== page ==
Mar 3, 2024 - Culture

Danielle SeeWalker's new exhibition seeks to challenge stereotypes

 A woman with a dark-brown face and a single eye look out with red hair and a yellow garment.

Artwork from the exhibition "Danielle SeeWalker: But We Have Something to Say" at History Colorado Center. Photo: Esteban L. Hernandez/Axios

The bright, neon blue words read as a declaration — and commentary: "This is Native Art."

Zoom in: Those words welcome visitors to Lakota artist Danielle SeeWalker's new exhibition at History Colorado Center, which seeks to shatter expectations for Indigenous and native art.

The big picture: SeeWalker, who's from the Standing Rock Sioux Tribe in North Dakota, tells us her latest show, "Danielle SeeWalker: But We Have Something to Say," offers a contemporary presentation of native artwork.

  • It uses a combination of vibrant and pastel colors, which she says is "far" from more traditional native works, which often depict a person in a headdress or on a horse overlooking a canyon.

Between the lines: SeeWalker pulled items from History Colorado's permanent collection to showcase alongside her pieces, including old flour bags.

  • It's filled with history when viewed from an Indigenous lens: These bags were provided by the federal government to Native Americans as food rations after people were forced to live on reservations.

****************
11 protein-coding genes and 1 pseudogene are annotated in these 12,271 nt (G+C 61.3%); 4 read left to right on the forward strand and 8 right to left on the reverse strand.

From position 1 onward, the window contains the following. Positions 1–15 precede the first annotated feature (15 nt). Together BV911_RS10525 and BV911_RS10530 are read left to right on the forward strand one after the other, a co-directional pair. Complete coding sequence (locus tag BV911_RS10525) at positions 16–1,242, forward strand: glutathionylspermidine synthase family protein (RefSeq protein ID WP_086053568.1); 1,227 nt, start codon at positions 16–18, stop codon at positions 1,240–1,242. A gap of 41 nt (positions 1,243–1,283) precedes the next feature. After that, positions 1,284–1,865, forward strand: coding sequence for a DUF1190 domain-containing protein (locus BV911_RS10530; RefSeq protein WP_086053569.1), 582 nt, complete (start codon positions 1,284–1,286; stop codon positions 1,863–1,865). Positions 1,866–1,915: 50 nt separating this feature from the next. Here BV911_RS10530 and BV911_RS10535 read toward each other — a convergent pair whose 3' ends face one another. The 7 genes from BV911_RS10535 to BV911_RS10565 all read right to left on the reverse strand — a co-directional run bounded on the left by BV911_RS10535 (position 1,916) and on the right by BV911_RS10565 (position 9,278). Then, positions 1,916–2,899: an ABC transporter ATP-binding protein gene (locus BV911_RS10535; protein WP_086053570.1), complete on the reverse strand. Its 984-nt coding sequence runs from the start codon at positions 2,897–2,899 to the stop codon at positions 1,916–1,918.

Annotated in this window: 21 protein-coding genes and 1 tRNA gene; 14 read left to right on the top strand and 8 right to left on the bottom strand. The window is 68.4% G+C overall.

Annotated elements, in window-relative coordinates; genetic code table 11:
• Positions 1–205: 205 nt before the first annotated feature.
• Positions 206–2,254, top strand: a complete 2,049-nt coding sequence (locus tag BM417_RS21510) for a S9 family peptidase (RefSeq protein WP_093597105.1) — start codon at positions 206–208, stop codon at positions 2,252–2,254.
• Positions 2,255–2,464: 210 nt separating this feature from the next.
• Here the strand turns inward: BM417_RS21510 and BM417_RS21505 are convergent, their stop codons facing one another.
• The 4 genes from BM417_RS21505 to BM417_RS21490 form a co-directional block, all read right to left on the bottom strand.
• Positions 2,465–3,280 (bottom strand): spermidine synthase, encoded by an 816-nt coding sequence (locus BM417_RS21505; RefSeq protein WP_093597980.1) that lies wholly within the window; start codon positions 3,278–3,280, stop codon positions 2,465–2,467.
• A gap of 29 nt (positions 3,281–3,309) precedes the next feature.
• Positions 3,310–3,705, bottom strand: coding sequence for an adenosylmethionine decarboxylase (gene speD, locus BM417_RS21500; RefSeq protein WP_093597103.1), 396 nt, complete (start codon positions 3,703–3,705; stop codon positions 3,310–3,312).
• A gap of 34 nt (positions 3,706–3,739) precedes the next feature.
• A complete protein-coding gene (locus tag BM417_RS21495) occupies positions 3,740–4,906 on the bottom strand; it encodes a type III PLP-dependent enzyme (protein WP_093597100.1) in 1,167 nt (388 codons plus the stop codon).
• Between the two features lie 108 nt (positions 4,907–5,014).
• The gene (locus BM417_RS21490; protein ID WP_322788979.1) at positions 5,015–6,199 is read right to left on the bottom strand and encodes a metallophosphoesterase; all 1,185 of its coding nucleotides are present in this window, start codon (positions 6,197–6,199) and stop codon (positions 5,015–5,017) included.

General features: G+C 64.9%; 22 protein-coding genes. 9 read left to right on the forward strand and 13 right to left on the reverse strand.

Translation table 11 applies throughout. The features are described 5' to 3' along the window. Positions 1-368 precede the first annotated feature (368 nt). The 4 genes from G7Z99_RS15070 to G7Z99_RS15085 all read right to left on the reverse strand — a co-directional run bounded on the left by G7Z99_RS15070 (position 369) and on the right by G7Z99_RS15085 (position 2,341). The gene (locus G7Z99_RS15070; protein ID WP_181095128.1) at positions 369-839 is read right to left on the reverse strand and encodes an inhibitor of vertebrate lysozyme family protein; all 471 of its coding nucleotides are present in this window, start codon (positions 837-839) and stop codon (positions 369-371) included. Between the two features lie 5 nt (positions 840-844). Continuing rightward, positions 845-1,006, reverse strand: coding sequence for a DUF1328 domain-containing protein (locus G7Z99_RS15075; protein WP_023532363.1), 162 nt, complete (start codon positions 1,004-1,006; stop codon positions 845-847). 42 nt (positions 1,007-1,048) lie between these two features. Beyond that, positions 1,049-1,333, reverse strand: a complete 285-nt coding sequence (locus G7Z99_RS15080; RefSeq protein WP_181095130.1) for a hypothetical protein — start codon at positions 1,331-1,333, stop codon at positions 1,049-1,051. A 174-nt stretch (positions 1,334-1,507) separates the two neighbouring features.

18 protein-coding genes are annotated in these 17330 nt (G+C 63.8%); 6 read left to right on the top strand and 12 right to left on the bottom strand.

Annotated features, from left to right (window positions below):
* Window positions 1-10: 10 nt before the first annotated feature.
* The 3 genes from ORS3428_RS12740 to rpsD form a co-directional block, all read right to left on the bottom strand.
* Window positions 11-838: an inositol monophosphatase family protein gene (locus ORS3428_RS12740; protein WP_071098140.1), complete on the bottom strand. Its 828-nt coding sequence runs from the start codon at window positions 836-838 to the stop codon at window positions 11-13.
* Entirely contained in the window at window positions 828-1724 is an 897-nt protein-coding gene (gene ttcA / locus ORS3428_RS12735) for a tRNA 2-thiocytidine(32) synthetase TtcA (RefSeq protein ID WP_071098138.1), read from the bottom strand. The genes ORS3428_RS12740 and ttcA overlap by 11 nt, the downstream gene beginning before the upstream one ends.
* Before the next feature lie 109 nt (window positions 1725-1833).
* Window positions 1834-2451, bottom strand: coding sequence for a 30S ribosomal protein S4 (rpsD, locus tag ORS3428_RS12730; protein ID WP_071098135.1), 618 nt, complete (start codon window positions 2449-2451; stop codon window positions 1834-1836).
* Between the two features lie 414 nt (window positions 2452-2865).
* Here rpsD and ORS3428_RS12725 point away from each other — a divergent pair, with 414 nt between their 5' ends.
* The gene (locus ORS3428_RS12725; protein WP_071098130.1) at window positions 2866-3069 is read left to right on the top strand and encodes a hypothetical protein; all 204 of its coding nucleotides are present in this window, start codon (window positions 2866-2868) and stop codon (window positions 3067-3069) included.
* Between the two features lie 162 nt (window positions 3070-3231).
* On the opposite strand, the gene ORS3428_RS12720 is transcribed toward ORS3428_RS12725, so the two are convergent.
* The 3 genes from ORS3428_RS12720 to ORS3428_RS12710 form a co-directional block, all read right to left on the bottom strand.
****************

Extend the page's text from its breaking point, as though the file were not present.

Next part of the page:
• They often included flour, sugar, and lard — all foods SeeWalker said most native people had never consumed. Despite not receiving these specific staples, she says she also benefited from the federal program."

What they're saying: "I was inspired to sort of tell that story and uncover it and kind of bring that story alive to the forefront," SeeWalker tells us.

The fine print: A unique feature will be the text panels on her work, which will include language written in Lakota — something she says she hasn't seen at any other museum.

  • "It was really, really important for me to have the Lakota language be at the forefront of this exhibition," she tells us.
  • She hopes the panels can be used as tools for schools in the area teaching the language.

The bottom line: Since moving to Denver six years ago — drawn by the city's burgeoning art scene and native community — SeeWalker has completed multiple public art projects.

  • She recently finished a mural inside Empower Field at Mile High, and has painted works outside the Denver Indian Center and Four Winds American Indian Council building.

What's next: The exhibition runs through Sept. 15. Admission is $15


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